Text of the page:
The announced speakers follow a similar pattern: there was another conservative, Christian Democrat and member of the European Parliament Tomáš Zdechovský; former Polish ambassador to Norway Sławomir Kowalski, who shares Zdechovský’s and Chalánková’s interest in fighting the evil, evil Norwegian government in rather silly ways; there was the Social Democrat MP Jaroslav Foldyna, mostly notable for his nationalist, anti-gay, anti-immigration yet very, very pro-Russian views; and then there was Petr Bystroň, an MP for the German nationalist anti-immigration AfD. All in all, speakers who are most likely to agree and pat each other on the back for reaffirming their ideologies than to actually discuss real issues. We have conservatism, nationalism and anti-immigration all stewing in a nice, big pot of plain old idiocy. Robinson – invited in his capacity as an “expert on crimes against children” (as long as they are committed or could have been committed by Muslims) fitted right in.
And these people were supposed to discuss family rights.
We can identify three common strands among the speakers: nationalism, xenophobia and conservatism (all under the comfy umbrella of “Christian values”), with an undercurrent of anti-EU sentiments. Every one of the speakers subscribes to at least two of those – this was a conference intended to produce rather obvious answers.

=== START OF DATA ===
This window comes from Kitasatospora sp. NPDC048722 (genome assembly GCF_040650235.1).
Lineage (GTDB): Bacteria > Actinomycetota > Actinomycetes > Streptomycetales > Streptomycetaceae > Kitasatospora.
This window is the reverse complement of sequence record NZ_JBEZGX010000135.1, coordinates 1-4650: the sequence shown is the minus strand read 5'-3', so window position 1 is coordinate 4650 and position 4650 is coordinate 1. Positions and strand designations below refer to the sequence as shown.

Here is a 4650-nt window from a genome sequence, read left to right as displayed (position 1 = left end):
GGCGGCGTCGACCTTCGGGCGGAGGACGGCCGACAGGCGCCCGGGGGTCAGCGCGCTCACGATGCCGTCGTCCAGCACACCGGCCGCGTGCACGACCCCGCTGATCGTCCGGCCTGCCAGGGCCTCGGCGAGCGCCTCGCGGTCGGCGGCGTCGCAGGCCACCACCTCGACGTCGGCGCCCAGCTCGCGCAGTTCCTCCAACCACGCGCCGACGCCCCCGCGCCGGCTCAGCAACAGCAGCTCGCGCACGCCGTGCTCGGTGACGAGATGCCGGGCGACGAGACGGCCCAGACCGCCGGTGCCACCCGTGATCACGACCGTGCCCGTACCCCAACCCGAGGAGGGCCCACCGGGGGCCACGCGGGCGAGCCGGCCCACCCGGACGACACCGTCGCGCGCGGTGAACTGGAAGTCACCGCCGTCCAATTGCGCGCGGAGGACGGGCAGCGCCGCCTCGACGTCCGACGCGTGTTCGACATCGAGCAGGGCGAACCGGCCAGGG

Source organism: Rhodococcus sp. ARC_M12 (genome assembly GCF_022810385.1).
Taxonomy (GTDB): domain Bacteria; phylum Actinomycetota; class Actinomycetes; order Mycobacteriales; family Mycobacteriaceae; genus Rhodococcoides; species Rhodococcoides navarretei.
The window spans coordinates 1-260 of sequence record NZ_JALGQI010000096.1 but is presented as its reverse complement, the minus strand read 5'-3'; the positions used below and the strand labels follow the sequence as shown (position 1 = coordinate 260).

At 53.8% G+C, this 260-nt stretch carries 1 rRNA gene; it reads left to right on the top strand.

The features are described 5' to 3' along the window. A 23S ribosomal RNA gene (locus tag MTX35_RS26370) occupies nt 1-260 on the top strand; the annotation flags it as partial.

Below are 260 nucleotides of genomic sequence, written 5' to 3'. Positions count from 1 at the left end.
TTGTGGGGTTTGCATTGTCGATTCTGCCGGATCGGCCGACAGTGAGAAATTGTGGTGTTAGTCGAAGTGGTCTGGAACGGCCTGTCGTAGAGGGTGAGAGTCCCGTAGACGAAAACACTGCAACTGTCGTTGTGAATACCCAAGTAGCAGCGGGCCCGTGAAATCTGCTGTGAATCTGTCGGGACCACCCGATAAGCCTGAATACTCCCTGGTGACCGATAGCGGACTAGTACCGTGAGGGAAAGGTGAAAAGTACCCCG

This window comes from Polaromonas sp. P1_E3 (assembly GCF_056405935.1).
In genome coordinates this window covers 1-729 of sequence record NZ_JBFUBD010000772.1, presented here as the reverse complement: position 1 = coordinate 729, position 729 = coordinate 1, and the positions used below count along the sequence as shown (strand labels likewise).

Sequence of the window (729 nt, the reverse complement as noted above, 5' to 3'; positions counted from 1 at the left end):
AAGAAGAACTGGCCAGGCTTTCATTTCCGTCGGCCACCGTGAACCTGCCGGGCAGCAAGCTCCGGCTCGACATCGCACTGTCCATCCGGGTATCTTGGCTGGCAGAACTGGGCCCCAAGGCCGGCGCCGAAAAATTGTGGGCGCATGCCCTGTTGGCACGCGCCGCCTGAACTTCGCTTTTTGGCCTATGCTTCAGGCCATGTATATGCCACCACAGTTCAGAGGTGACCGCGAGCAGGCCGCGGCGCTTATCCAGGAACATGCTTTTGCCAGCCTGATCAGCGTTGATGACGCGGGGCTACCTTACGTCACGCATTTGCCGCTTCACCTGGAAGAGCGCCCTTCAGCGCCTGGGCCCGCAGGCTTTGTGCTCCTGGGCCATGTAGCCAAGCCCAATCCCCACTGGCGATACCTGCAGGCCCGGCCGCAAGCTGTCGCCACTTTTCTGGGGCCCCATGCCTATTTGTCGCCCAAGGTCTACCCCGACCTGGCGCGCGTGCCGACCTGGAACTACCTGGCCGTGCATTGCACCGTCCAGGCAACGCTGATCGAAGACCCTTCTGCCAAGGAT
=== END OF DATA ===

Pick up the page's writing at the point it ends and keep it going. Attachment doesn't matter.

Take Robinson: his one constantly circulated story is about “Muslim rape-gangs” terrorizing Britain. Putting aside the rather suspect logic behind the story and dubious evidence, exactly how relevant is it to the Czech situation? Not in the least. Families here have to deal with a completely different set of issues, and crimes against children take rather different shapes. Yet inviting someone to talk about, say, sexual abuse in the Catholic Church and its coverups – a thing of great concern in the region – would unduly rock the ideological boat; much better if we all agree that Muslims are bad because the nice fellow behind the lectern says so.
Exhibit B: one extremely relevant question when it comes to “Family Rights”, whatever it may mean, would be gay marriage (the conference was actually announced while the Parliament discussed this very issue; an utter coincidence, naturally). Admitting that it is, in fact, the 21st century and the definition of “traditional family” has been steadily shifting and evolving could do some good – too bad all of the speakers are either conservative Catholics or just plain homophobes. Again, discussion was never the point: the point was to establish that “Family Rights” are only allowed to the right and proper white Christian family that says its prayers every day and lovingly calls for peaceful extermination of all other religions and races in their country. Meanwhile, the good and blessed conservative regime keeps constant vigil protecting them from criminals who dare to differ in any way at all.